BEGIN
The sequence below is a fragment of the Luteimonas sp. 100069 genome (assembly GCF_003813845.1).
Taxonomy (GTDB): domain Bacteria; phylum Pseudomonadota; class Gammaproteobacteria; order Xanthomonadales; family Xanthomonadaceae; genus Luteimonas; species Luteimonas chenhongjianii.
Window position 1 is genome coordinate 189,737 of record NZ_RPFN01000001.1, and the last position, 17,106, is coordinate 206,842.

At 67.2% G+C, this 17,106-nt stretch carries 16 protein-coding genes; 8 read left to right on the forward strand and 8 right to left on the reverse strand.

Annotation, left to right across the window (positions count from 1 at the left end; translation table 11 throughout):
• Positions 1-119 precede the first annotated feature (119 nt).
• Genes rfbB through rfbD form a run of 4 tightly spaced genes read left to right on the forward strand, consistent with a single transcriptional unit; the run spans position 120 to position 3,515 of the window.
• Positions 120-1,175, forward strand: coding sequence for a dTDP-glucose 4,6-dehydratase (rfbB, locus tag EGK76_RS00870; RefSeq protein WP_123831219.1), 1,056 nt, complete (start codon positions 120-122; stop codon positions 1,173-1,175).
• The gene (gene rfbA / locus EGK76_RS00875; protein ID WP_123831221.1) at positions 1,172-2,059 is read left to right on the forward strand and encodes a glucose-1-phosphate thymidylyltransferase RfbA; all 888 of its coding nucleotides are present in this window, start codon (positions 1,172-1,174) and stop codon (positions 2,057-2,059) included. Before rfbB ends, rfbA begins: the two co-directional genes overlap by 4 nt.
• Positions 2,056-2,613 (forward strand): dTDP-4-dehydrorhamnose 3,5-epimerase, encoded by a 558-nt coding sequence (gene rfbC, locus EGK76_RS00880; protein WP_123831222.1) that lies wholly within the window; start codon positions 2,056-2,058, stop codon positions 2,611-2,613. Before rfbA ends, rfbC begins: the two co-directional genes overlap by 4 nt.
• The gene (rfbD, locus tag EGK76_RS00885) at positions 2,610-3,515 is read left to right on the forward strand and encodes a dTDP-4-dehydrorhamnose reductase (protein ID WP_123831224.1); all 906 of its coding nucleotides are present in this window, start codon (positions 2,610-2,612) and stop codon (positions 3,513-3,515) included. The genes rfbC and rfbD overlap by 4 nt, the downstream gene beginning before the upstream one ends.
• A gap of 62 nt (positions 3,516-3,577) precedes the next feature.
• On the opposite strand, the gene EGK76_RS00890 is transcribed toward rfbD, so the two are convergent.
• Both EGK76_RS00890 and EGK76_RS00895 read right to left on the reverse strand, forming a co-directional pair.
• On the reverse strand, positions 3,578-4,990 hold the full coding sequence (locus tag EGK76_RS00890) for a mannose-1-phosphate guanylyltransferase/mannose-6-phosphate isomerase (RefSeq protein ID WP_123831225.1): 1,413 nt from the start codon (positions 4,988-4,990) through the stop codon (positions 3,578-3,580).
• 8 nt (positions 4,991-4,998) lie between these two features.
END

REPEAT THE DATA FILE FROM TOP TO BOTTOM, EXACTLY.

The sequence below is a fragment of the Luteimonas sp. 100069 genome (assembly GCF_003813845.1).
Taxonomy (GTDB): domain Bacteria; phylum Pseudomonadota; class Gammaproteobacteria; order Xanthomonadales; family Xanthomonadaceae; genus Luteimonas; species Luteimonas chenhongjianii.
Window position 1 is genome coordinate 189,737 of record NZ_RPFN01000001.1, and the last position, 17,106, is coordinate 206,842.

At 67.2% G+C, this 17,106-nt stretch carries 16 protein-coding genes; 8 read left to right on the forward strand and 8 right to left on the reverse strand.

Annotation, left to right across the window (positions count from 1 at the left end; translation table 11 throughout):
• Positions 1-119 precede the first annotated feature (119 nt).
• Genes rfbB through rfbD form a run of 4 tightly spaced genes read left to right on the forward strand, consistent with a single transcriptional unit; the run spans position 120 to position 3,515 of the window.
• Positions 120-1,175, forward strand: coding sequence for a dTDP-glucose 4,6-dehydratase (rfbB, locus tag EGK76_RS00870; RefSeq protein WP_123831219.1), 1,056 nt, complete (start codon positions 120-122; stop codon positions 1,173-1,175).
• The gene (gene rfbA / locus EGK76_RS00875; protein ID WP_123831221.1) at positions 1,172-2,059 is read left to right on the forward strand and encodes a glucose-1-phosphate thymidylyltransferase RfbA; all 888 of its coding nucleotides are present in this window, start codon (positions 1,172-1,174) and stop codon (positions 2,057-2,059) included. Before rfbB ends, rfbA begins: the two co-directional genes overlap by 4 nt.
• Positions 2,056-2,613 (forward strand): dTDP-4-dehydrorhamnose 3,5-epimerase, encoded by a 558-nt coding sequence (gene rfbC, locus EGK76_RS00880; protein WP_123831222.1) that lies wholly within the window; start codon positions 2,056-2,058, stop codon positions 2,611-2,613. Before rfbA ends, rfbC begins: the two co-directional genes overlap by 4 nt.
• The gene (rfbD, locus tag EGK76_RS00885) at positions 2,610-3,515 is read left to right on the forward strand and encodes a dTDP-4-dehydrorhamnose reductase (protein ID WP_123831224.1); all 906 of its coding nucleotides are present in this window, start codon (positions 2,610-2,612) and stop codon (positions 3,513-3,515) included. The genes rfbC and rfbD overlap by 4 nt, the downstream gene beginning before the upstream one ends.
• A gap of 62 nt (positions 3,516-3,577) precedes the next feature.
• On the opposite strand, the gene EGK76_RS00890 is transcribed toward rfbD, so the two are convergent.
• Both EGK76_RS00890 and EGK76_RS00895 read right to left on the reverse strand, forming a co-directional pair.
• On the reverse strand, positions 3,578-4,990 hold the full coding sequence (locus tag EGK76_RS00890) for a mannose-1-phosphate guanylyltransferase/mannose-6-phosphate isomerase (RefSeq protein ID WP_123831225.1): 1,413 nt from the start codon (positions 4,988-4,990) through the stop codon (positions 3,578-3,580).
• 8 nt (positions 4,991-4,998) lie between these two features.